By Hon. (Ret.) Ken E. Adair
Video Transcribed: Hi, I’m Ken Adair. I’m a people’s lawyer and I’m a retired judge. And I’m going to talk to you about civil voir dire in this continuing series on civil voir dire. Today, I want to talk to you a little bit about your demeanor toward jurors. I’ve seen it happen in many contexts. I’ve done some longer videos about certain contexts, like the hot coffee case and situations like that where lawyers want to educate jurors about these horrible burns that a woman got from the hot coffee case. And they want to argue with the jurors. You never argue.
You never condescend. You never lecture, demean. You never interrogate. You never cross-examined jurors ever, ever, never, ever, ever. The meanest juror I’ve ever encountered. I’ve done a video about her. She was a mean juror and she tried to embarrass me and humiliate me.
And I just never did anything but show her respect and kindness because man, she knew I didn’t want to hear this stuff and she said it anyway. And whether she thought she was being a jerk or thought she was being courageous, I just treated it as courage because I didn’t want to get in a fight with her, and the other jurors kind of rallied around me, and they kind of leaned away from her.
But you never engage in this kind of condescension with the jurors. When I was a kid, I used to, I’ve told people many times that before there was the programming of computers, my dad would program the computer and the enter button was right here. And he’d tell me something you understand. Right?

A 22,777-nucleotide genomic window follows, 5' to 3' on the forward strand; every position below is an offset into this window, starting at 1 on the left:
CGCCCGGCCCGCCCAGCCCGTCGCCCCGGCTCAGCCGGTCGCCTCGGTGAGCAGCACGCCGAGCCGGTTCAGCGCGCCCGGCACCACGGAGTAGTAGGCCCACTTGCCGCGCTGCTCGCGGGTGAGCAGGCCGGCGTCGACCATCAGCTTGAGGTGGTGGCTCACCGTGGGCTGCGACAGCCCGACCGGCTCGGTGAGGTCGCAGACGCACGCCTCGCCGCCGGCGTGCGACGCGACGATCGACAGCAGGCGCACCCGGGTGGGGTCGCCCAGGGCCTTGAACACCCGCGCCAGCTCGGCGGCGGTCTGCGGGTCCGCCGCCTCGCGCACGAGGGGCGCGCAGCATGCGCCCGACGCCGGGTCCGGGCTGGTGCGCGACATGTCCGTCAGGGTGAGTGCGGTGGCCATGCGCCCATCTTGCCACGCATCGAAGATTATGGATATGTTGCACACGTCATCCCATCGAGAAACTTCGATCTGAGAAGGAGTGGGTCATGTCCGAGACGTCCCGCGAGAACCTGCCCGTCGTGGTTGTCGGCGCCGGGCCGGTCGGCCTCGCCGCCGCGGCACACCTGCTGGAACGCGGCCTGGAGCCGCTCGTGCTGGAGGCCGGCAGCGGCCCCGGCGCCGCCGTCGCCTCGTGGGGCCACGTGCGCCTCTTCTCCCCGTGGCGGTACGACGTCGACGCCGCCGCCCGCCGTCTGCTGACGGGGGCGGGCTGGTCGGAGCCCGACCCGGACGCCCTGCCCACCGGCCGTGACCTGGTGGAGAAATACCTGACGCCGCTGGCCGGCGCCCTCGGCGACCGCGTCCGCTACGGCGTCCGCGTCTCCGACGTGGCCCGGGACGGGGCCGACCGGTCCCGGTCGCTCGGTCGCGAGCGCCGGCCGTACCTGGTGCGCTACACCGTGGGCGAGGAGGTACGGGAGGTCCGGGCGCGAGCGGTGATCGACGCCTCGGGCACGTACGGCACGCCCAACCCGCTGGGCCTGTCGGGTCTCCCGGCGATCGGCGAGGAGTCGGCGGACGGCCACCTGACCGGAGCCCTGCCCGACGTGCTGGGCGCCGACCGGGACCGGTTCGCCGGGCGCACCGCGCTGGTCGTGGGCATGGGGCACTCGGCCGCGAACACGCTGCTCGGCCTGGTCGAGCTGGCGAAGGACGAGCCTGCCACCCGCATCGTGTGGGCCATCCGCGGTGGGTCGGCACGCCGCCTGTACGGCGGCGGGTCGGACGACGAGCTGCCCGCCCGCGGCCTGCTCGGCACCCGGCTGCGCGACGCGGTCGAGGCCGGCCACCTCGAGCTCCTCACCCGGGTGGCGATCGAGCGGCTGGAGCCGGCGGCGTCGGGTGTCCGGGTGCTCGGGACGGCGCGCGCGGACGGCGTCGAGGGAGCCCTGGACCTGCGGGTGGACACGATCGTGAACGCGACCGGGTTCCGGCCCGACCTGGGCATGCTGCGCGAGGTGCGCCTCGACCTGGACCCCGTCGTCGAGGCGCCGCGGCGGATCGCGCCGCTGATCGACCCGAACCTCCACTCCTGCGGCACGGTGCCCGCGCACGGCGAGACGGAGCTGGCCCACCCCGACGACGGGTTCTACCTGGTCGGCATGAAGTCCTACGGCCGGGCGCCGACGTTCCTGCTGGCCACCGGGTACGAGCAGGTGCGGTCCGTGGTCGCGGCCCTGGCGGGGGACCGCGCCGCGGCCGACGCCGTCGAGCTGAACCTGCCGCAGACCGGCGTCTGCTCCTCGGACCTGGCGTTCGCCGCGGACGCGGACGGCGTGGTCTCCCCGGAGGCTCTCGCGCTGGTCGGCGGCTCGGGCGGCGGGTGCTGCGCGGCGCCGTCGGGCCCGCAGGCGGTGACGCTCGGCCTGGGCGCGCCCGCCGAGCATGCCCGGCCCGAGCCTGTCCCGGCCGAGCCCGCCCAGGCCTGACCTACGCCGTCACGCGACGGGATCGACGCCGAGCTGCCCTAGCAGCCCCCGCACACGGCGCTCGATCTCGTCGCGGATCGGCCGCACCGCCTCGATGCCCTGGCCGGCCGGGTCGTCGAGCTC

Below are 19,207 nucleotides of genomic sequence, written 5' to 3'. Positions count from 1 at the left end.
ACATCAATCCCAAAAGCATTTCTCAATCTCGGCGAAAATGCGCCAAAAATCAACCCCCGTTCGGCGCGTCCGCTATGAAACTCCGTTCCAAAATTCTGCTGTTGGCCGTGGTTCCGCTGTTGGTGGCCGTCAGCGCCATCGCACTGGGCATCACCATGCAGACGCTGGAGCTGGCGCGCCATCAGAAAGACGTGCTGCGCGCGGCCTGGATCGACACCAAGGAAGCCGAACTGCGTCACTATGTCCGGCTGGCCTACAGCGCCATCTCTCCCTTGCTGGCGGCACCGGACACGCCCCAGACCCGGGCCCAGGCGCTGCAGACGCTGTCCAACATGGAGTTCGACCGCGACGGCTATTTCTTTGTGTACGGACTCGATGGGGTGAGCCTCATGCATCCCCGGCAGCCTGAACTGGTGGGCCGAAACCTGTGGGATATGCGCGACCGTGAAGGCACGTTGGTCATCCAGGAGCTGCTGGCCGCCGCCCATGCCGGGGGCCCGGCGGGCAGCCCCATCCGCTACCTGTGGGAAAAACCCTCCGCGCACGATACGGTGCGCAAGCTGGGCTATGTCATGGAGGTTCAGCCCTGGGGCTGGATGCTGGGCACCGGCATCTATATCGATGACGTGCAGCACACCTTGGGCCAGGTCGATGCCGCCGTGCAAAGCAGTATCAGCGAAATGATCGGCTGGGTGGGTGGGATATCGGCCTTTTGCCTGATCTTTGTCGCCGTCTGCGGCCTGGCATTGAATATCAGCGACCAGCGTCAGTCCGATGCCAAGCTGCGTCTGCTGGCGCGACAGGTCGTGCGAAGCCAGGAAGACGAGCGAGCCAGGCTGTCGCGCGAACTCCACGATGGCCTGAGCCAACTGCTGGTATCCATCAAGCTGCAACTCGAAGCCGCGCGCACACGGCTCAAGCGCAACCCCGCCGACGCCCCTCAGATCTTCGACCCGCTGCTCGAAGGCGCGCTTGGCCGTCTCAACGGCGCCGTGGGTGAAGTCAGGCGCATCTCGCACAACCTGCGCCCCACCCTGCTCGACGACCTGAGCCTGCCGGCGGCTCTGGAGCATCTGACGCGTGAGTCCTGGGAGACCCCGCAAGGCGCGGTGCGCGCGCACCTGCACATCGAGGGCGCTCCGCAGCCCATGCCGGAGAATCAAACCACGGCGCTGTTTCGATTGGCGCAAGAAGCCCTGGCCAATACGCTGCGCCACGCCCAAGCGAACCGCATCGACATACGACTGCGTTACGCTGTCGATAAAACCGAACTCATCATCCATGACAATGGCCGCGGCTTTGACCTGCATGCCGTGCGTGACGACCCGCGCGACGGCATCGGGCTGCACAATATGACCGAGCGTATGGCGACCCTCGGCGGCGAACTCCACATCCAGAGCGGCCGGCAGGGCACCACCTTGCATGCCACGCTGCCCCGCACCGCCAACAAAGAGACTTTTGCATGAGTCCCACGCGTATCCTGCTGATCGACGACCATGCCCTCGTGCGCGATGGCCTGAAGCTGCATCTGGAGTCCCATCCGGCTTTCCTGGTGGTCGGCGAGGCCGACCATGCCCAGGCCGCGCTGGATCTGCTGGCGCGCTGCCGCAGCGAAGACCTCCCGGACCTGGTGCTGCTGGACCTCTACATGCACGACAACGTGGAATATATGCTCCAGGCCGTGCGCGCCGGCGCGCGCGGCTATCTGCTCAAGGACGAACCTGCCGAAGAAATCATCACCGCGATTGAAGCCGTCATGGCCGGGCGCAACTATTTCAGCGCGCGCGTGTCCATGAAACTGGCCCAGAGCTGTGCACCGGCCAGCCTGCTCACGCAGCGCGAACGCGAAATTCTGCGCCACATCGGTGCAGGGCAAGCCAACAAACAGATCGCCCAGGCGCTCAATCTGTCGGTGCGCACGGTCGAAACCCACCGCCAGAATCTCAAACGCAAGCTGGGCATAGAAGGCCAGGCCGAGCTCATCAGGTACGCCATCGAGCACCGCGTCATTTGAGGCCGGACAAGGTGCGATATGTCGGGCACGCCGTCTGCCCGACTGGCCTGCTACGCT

And then he poked me. Does he say you got a problem with that? And he poked me and he gave me a command. You do this, poke. It was the enter button. And he’d sit there. And my dad was military and he would sit there and poke me in the chest and yell at me.
And I’ve seen lawyers that will sit there and say, do you have a problem with that? Now, you know the law says this. Now, do you have a problem with that? Do you understand that if this happens, you’ve got to do this? Do you have a problem with that? And so it’s very condescending.
It’s very looking down your nose at people. The biggest mistake I see is about demeanor. It doesn’t matter what the words are. The demeanor is you walk out there and you say, hi, I’m a lawyer. You don’t use these words, but your body language has hi, I’m a lawyer.
I’m smart. I’m smarter than you. But if you listen to me, by the end of it all, you’ll understand and you’ll see it my way and you’ll rule in my favor. And so just pay attention to me, all you lowly jurors. And just listen to me because I need to act like I’m in control of this room.
I know I’m not, but I got to act like I am because I read that somewhere or I saw that in a seminar somewhere. That doesn’t work. You look down your nose at the jury, you’ve got an uphill climb. You might win, but you got an uphill climb. So never condescend, never lecture, never look down your nose at these jurors, ever.
There’s never a need for it. I can prove it to you. If you hang in there and you pay attention and you watch, you’ll understand. It’s just never appropriate to do that. I hope this has been a little bit helpful. I look forward to talking to you more. This has been trial lawyer Ken Adair. If you are looking for co-counsel services or an experienced jury consultant, visit trial.win.